As the title suggests, this is a Chinese stew type dish which really reminds me of wintertime in Hong Kong. And after these past few cold rainy days, I really needed some HK styled comfort food. The type that has gloriously squidgy textures and an oyster saucy gravy that goes divinely with plain steamed rice. This is rather hilariously made with posh versions of all the 3 main ingredients of pumpkin, carrots and kale (Casperita squash, purple carrots and cavolo nero), obviously you can substitute with the more easily found versions in your grocery isle. I’ve also used Quorn mince instead of proper meat mince, if you would like to use real meat, go for pork mince. Failing that, turkey or chicken.

Chinese Pumpkin Stew:
1 small squash or pumpkin (Cantaloupe melon sized?)
1 carrot - chopped
2 generous handfuls of kale - shredded
2 cloves garlic - slightly smashed
4-6 shallots - quartered
1 tbsp veg oil
250 g mince
1/2 cup water
1-2 tbsp oyster sauce
1/2 tbsp chilli bean paste
2 cardamom pods - lightly smashed
1 whole star anise
1/4 tsp ground cinnamon
1/4 tsp white pepper
salt to taste
1 tsp cornflour (optional)

Oven to 170°C. Chop up your squash and cut it into smallish chunks, I left the skin on because I like the extra texture after roasting, toss them in a bowl with a bit of oil, white pepper and some salt. This is probably where the recipe isn’t strictly Chinese as not everyone has an oven back home, but I really like the slight crisping of the edges roasting provides. Roast until tender about 30-40 minutes.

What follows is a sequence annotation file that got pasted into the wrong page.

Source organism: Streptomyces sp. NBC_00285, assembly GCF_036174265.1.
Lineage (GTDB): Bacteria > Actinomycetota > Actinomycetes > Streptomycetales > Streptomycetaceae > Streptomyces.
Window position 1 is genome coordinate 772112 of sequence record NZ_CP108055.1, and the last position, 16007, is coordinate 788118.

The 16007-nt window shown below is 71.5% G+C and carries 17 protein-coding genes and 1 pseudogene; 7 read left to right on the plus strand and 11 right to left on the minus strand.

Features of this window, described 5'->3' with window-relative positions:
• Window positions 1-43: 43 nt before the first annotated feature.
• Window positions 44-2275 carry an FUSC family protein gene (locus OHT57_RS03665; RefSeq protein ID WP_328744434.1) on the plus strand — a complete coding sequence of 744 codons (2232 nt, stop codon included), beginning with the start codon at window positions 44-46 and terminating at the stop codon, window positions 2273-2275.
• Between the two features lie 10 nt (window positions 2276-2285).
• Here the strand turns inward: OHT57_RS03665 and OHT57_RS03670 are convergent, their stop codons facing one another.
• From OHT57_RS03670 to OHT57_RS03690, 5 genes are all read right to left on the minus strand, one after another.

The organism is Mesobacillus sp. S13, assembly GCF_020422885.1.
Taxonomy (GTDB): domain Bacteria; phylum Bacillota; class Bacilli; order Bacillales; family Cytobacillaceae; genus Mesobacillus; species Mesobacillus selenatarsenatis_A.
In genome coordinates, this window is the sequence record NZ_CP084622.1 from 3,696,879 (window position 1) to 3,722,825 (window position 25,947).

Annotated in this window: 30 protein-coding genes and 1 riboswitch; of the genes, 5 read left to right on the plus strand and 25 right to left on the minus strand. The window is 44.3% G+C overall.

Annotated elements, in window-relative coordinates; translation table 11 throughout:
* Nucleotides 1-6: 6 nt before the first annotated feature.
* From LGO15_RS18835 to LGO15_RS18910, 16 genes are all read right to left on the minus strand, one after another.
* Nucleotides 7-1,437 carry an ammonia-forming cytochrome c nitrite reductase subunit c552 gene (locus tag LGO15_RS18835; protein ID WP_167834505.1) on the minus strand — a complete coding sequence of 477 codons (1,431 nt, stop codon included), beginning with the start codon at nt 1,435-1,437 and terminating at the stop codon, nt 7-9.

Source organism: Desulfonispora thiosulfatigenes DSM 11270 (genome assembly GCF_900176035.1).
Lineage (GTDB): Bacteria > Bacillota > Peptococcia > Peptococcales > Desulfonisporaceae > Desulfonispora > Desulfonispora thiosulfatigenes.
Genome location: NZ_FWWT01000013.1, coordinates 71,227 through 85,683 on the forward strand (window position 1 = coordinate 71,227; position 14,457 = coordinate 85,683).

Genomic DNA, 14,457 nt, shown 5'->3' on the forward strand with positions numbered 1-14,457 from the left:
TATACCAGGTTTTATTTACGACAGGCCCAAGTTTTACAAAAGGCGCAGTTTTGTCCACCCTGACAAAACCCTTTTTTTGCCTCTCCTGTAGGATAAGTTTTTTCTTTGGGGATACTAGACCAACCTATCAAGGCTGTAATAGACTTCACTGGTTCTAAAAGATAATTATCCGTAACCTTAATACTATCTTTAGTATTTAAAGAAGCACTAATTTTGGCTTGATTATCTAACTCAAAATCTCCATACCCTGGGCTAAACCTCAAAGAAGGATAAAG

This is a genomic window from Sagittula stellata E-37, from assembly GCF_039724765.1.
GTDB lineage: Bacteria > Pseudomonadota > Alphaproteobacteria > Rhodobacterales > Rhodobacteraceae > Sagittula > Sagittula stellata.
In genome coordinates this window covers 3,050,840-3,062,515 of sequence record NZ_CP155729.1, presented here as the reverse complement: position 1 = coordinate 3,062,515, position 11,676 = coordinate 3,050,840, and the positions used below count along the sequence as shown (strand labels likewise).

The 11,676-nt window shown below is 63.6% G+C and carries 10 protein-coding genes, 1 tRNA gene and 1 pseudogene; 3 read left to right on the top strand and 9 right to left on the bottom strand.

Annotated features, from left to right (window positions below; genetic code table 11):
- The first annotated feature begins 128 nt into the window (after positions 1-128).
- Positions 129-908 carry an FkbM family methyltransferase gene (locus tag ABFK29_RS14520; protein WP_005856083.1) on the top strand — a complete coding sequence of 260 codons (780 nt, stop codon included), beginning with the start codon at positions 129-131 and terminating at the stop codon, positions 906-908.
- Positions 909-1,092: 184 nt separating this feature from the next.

While that’s roasting. Pan on the stove. Medium-high heat. Heat the oil then sauté the garlic and shallots until slightly tender. Add your smashed cardamom pod, star anise and cinnamon and fry to release some nice smells. Now add your mince and brown a bit. Carrots, the 1/2 cup of water, oyster sauce and the chill bean paste go in next. Cover and cook until the carrots are tender. The kale goes in last for a couple of minutes. Taste and adjust seasoning.

The optional cornflour should be used to thicken the sauce at this point. In a small bowl, mix thoroughly with a tablespoon of cold water and add it to the pan and stir in well. Be careful! Too thick and it becomes horrible Chinese takeaway gloopy – and nobody needs that. Stir through your pumpkin and serve up. There should be enough to feed two. Or, one very hungry small person…